Connecticut Legislature Opens the Door to Increased Armoring of Coast

Posted on August 29, 2013 by Gregory Sharp

My prior post about the impacts of Storms Irene and Sandy on Connecticut  noted some of the policy challenges presented in the storms’ aftermath for state government in Connecticut and elsewhere in the Northeast.  The tremendous destruction of property resulting from these events brought home to many coastal property owners a previously unappreciated but significant conflict between property owners’ rights and state coastal policy.

Many property owners seeking to protect their property from future storm events learned to their consternation that regulatory policies adopted in the Connecticut Coastal Management Act (“CCMA”) more than 30 years ago largely precluded those activities.  During the past year, the legislature has taken some small steps to address this conflict and armor the shorefront where developed property is at risk of flooding.

Property rights advocates were successful in substantially modifying the CCMA’s strong policy bias against the use of structural solutions to prevent damage to property from coastal flooding.  Prior to this session’s amendments, the CCMA provided that structural solutions were to be avoided in order to maintain the natural relationship between eroding and depositional coastal landforms.

The only exceptions previously allowed were for those structural solutions which were “necessary and unavoidable” for the protection of infrastructure facilities (undefined but generally construed to mean roads, bridges and other public infrastructure), cemetery or burial grounds, water-dependent uses, or inhabited structures constructed as of January 1, 1995.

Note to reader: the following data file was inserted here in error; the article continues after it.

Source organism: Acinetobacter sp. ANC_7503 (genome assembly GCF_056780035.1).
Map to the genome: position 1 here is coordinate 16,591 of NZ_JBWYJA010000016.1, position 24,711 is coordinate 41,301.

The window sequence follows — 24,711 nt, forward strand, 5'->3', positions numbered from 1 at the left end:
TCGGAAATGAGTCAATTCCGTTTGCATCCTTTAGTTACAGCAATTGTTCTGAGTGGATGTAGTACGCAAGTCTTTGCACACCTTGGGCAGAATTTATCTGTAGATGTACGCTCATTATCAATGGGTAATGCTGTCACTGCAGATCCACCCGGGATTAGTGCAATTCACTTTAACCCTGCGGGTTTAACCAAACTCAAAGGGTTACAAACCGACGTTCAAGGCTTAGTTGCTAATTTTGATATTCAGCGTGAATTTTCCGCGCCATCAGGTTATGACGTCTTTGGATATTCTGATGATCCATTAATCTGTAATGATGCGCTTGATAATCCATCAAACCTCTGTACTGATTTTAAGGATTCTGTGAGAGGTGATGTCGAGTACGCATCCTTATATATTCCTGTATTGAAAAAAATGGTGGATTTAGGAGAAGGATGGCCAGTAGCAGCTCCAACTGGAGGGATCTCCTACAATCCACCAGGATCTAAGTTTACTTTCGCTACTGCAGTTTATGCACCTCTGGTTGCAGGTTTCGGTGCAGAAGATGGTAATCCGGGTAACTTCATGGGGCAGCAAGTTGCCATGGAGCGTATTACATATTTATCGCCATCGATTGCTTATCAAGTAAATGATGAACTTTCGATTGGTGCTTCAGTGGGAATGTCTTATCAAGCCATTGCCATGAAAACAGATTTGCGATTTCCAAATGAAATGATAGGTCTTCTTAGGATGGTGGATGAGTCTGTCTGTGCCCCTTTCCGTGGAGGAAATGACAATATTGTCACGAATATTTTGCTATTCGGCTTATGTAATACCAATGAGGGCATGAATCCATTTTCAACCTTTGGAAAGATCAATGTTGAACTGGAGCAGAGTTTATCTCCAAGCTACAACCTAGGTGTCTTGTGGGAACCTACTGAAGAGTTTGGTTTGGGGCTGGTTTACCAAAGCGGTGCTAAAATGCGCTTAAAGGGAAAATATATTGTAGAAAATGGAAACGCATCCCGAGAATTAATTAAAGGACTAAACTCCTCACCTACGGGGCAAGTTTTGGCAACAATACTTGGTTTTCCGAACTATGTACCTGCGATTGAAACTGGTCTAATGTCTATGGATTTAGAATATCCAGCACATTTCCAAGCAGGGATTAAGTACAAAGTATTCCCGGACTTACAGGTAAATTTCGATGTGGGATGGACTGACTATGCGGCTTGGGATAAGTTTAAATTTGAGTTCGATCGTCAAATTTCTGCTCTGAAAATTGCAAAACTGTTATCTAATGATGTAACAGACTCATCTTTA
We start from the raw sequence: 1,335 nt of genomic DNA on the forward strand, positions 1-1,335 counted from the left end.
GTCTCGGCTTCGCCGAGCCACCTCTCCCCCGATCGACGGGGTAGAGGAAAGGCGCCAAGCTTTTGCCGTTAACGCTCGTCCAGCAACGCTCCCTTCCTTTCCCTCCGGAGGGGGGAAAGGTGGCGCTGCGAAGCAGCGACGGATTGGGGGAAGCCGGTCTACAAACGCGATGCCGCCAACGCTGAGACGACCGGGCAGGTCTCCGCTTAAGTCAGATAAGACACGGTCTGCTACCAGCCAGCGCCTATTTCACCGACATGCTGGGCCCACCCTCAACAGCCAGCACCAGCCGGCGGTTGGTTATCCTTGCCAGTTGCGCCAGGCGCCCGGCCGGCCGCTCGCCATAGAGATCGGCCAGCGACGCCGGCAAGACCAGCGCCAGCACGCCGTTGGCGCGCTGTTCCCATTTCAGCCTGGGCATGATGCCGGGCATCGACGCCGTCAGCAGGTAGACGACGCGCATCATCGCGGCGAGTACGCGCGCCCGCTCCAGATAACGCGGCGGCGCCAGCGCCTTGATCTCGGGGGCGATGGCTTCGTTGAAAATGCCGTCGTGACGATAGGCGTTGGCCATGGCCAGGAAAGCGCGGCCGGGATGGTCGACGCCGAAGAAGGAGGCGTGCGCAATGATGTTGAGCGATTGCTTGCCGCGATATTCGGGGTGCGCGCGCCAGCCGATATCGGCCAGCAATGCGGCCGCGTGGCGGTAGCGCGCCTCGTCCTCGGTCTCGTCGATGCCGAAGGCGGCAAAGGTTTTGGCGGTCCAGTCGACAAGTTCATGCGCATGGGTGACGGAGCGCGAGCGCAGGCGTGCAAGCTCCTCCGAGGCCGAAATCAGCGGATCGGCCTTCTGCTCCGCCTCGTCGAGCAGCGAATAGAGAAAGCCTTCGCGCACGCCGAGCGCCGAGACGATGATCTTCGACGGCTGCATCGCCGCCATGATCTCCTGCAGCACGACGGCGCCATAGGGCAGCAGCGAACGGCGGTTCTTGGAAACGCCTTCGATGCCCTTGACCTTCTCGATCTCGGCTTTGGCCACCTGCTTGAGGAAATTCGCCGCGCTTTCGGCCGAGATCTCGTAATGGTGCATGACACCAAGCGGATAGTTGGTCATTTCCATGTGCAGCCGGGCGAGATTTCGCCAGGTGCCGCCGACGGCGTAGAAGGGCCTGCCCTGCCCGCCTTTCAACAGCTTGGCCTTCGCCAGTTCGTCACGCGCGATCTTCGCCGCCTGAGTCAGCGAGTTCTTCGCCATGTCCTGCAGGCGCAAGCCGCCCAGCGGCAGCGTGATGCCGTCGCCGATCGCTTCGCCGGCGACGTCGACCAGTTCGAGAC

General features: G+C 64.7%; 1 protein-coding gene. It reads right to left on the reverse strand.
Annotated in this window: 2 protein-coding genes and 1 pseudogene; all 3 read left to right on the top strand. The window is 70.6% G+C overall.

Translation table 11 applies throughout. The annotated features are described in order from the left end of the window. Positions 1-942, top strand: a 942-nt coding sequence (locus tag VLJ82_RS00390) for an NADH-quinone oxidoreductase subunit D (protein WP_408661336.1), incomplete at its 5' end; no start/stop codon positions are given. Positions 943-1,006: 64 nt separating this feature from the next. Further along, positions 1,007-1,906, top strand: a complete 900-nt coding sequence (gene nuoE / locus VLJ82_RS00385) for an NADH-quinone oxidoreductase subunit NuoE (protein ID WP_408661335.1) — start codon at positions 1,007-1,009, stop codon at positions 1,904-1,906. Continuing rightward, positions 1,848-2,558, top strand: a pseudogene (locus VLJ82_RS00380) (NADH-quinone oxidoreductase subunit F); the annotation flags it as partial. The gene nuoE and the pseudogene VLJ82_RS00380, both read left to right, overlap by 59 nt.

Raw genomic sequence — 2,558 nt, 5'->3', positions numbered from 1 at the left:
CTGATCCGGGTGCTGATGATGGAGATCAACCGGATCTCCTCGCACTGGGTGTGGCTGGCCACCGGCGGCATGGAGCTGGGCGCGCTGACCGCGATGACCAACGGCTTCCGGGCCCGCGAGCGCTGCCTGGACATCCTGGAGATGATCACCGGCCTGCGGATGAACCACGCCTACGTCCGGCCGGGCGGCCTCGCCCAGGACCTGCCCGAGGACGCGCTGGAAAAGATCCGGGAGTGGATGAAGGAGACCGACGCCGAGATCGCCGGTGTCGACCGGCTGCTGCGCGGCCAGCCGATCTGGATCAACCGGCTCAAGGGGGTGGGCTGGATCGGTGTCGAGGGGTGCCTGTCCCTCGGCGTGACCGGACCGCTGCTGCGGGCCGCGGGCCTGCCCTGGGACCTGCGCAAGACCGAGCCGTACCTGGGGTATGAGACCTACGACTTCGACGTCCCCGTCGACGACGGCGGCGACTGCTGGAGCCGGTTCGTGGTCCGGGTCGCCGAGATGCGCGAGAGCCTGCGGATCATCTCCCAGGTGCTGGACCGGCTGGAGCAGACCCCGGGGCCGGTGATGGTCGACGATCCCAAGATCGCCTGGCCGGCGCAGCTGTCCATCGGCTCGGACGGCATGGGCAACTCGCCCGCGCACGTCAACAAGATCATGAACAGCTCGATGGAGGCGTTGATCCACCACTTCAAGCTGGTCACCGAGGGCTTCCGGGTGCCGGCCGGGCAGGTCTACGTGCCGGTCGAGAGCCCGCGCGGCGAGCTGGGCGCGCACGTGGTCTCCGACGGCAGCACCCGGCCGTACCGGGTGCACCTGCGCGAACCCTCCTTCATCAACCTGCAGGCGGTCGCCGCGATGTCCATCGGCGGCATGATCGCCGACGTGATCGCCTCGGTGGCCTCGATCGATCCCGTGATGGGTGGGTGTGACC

These narrow exceptions provided no avenue for protection of commercial property, unless it met the “water-dependent use” definition.  Moreover, the exceptions provided only very narrow relief for residential property, because residential use is not defined as a “water dependent use.”  In addition, the Department of Energy and Environmental Protection generally interpreted the term “inhabited structure” as applying only to the house, not accessory buildings, landscaping, etc.  As a result, homeowners were left with no ability to protect their property unless and until the house itself was in jeopardy, which in a storm scenario like Sandy came too late.

The General Assembly addressed these concerns in part by expanding the exceptions to include “commercial and residential structures and substantial appurtenances that are attached or integral thereto,” constructed as of January 1, 1995.  Structures built after the cut-off date presently have no options other than to elevate the structure.

How the DEEP will interpret these new provisions remains to be seen, but if the past is any indication, I would expect that the agency will construe them narrowly.



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